Developing a plantation in the drier inland regions of Australia

Dry Inland Areas 

Lets keep this to the areas defined as the ‘wheatbelt’ at this stage, where it is possible to successfully establish Leptospermum plantations provided there is supplementary irrigation applied during the drier warmer months. There is no reason therefore standing in the way of developing a project in the drier regions of the country.

Given that these plants are not particularly fussy with regard to soil quality the main limitation then becomes the availability of water. There are of course other limitations and barriers to be concerned with such as vermin control and suchlike.

The adaptability of these plants, although early days, is indicating that this is entirely possible based on a number of trial plantations (typically 5 – 10ha in size) throughout the wheatbelt regions (and beyond) throughout the drier parts of Australia.


South Australian wheatbelt. Spacing 4m x 2m. Drip irrigation provided with (in this case) limited water from a reticulated supply of River Murray water.

Goundwater will be suitable depending on the salinity levels. These plants typically have lower-end medium salinity tolerance possibly around 1,000 EC units. Other factors such as the soil infiltration rate must also be taken into account. (see salinity guidelines)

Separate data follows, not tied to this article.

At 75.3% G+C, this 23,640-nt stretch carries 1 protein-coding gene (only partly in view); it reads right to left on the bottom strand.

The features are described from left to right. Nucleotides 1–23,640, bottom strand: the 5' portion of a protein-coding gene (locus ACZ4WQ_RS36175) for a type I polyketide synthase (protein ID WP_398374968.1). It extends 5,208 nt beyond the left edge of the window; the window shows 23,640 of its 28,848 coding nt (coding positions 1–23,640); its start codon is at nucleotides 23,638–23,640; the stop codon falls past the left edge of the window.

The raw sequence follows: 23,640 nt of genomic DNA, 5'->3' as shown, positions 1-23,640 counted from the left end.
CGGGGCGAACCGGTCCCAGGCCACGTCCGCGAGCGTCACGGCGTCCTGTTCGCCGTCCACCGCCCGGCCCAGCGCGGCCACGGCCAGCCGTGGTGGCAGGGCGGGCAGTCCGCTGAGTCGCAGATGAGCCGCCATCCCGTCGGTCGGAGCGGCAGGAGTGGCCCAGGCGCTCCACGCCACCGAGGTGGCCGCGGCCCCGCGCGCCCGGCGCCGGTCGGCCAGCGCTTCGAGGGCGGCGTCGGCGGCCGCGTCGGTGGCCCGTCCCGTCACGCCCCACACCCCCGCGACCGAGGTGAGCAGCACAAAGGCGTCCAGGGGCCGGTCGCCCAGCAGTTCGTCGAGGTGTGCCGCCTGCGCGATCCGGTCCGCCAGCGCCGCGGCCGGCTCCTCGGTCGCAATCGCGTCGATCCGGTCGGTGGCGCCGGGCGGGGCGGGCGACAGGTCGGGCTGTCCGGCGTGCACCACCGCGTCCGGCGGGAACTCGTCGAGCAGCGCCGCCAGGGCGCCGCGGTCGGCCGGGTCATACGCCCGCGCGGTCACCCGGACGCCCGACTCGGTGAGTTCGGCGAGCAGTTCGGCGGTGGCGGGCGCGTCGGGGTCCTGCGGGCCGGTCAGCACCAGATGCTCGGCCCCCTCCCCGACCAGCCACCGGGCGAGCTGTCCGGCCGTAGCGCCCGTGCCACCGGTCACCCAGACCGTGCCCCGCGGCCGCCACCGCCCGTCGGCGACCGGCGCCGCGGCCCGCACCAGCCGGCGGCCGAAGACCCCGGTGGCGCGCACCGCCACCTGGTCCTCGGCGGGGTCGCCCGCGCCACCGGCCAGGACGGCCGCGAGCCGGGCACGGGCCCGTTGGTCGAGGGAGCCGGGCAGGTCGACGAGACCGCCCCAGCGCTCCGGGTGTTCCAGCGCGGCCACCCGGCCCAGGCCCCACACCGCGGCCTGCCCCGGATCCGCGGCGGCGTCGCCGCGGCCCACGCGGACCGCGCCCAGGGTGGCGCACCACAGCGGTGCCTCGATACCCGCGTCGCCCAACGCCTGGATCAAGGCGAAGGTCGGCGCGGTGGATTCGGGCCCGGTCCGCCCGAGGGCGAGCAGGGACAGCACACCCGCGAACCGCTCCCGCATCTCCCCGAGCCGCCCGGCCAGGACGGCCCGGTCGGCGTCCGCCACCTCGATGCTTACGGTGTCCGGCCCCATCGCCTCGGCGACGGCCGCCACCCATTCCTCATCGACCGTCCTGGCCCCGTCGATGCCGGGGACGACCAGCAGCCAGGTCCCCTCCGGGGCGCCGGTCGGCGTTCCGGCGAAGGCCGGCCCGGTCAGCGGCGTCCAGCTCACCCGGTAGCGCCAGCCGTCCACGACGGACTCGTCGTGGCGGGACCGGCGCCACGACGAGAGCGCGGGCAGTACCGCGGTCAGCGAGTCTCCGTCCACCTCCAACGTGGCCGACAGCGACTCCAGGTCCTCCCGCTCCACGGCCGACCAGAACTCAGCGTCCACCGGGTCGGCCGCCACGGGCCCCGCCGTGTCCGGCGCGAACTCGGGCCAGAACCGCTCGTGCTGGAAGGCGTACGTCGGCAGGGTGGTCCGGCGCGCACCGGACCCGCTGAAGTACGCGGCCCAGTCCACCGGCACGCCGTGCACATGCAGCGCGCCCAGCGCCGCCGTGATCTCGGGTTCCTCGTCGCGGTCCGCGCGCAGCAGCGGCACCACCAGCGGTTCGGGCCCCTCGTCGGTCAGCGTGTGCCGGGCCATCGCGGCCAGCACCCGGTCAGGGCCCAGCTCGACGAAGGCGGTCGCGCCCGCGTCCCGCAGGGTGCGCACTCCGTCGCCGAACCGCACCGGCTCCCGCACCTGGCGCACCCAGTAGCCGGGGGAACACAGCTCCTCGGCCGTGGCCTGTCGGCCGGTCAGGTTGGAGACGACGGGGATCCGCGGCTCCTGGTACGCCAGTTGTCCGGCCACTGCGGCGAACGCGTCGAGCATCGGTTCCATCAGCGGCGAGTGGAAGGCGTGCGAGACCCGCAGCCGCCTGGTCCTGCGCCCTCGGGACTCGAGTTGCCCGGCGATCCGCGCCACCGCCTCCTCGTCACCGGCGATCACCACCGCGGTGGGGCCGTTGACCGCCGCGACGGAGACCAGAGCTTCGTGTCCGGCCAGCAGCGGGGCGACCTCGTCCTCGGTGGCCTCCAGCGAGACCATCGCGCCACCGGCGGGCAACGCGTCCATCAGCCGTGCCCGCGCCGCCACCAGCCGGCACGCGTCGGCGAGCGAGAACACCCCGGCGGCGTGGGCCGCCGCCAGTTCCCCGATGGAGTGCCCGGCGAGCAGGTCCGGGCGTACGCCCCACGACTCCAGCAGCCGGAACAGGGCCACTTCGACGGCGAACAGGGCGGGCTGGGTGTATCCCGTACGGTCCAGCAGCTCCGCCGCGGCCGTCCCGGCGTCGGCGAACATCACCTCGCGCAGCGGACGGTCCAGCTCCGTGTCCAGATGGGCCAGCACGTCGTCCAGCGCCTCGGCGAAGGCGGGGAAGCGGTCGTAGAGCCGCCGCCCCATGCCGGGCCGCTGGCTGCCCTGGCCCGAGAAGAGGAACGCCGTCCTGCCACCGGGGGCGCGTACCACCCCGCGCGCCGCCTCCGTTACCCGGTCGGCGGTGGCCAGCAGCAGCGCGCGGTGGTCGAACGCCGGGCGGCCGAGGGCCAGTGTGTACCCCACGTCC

These plants require only a fraction of the water needs of conventional irrigated crops such as rice and cotton and a lot less than virtually all other horticultural crops.

The average annual (predominantly winter) rainfall in the trial site area pictured above is 380mm with hot and dry summers. The pH of the sandy soil ranges from prox 7.0 to 8.0 through the profile. (Information regarding pH levels)

This is Leptospermum polygalifolium subsp polygalifolium grown from selected populations of parent plants from coastal NSW. This is also a demonstration of the adaptability of these plants.

These plants were planted as 15cm high seedlings 10 months before the time the image was taken. Note the very high survival rates, the obvious health and vigour and excellent weed control by the owner all contributing to the liklihood of a positive outcome into the medium and longer term.

The significance of being able to establish these systems in the cereal growing regions is very obvious.

To begin with, the issue of site security can be assured by locating in an isolated area. The land will be relatively cheap and the entire project can be integrated into an existing farming operation.